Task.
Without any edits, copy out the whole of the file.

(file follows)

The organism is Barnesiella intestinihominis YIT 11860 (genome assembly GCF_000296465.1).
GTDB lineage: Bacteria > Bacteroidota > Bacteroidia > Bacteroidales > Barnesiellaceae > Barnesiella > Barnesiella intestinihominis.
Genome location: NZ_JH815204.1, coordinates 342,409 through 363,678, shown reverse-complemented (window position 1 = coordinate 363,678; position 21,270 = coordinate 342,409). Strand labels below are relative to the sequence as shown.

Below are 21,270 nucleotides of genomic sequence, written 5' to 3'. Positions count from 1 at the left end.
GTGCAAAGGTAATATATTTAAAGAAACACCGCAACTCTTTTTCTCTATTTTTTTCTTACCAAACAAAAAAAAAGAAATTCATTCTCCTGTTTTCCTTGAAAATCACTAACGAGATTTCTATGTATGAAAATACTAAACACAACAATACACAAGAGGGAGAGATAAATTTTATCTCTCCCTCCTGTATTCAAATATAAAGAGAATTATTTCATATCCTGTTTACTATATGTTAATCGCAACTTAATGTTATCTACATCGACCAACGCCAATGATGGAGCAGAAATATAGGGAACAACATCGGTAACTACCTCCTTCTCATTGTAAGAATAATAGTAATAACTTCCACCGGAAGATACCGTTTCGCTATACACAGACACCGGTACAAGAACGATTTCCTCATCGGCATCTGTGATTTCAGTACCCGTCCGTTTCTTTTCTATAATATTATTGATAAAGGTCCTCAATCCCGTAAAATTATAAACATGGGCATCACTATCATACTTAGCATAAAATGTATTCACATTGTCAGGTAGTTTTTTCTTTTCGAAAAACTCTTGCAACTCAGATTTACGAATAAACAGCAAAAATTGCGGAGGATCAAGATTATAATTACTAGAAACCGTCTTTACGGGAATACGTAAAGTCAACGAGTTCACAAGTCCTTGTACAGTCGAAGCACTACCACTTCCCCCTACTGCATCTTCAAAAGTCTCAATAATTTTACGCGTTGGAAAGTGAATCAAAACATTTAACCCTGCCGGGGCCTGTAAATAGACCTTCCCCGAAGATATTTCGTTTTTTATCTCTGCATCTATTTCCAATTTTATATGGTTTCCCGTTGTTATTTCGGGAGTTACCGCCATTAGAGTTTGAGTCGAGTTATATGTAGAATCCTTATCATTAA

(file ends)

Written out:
The organism is Barnesiella intestinihominis YIT 11860 (genome assembly GCF_000296465.1).
GTDB lineage: Bacteria > Bacteroidota > Bacteroidia > Bacteroidales > Barnesiellaceae > Barnesiella > Barnesiella intestinihominis.
Genome location: NZ_JH815204.1, coordinates 342,409 through 363,678, shown reverse-complemented (window position 1 = coordinate 363,678; position 21,270 = coordinate 342,409). Strand labels below are relative to the sequence as shown.

Below are 21,270 nucleotides of genomic sequence, written 5' to 3'. Positions count from 1 at the left end.
GTGCAAAGGTAATATATTTAAAGAAACACCGCAACTCTTTTTCTCTATTTTTTTCTTACCAAACAAAAAAAAAGAAATTCATTCTCCTGTTTTCCTTGAAAATCACTAACGAGATTTCTATGTATGAAAATACTAAACACAACAATACACAAGAGGGAGAGATAAATTTTATCTCTCCCTCCTGTATTCAAATATAAAGAGAATTATTTCATATCCTGTTTACTATATGTTAATCGCAACTTAATGTTATCTACATCGACCAACGCCAATGATGGAGCAGAAATATAGGGAACAACATCGGTAACTACCTCCTTCTCATTGTAAGAATAATAGTAATAACTTCCACCGGAAGATACCGTTTCGCTATACACAGACACCGGTACAAGAACGATTTCCTCATCGGCATCTGTGATTTCAGTACCCGTCCGTTTCTTTTCTATAATATTATTGATAAAGGTCCTCAATCCCGTAAAATTATAAACATGGGCATCACTATCATACTTAGCATAAAATGTATTCACATTGTCAGGTAGTTTTTTCTTTTCGAAAAACTCTTGCAACTCAGATTTACGAATAAACAGCAAAAATTGCGGAGGATCAAGATTATAATTACTAGAAACCGTCTTTACGGGAATACGTAAAGTCAACGAGTTCACAAGTCCTTGTACAGTCGAAGCACTACCACTTCCCCCTACTGCATCTTCAAAAGTCTCAATAATTTTACGCGTTGGAAAGTGAATCAAAACATTTAACCCTGCCGGGGCCTGTAAATAGACCTTCCCCGAAGATATTTCGTTTTTTATCTCTGCATCTATTTCCAATTTTATATGGTTTCCCGTTGTTATTTCGGGAGTTACCGCCATTAGAGTTTGAGTCGAGTTATATGTAGAATCCTTATCATTAA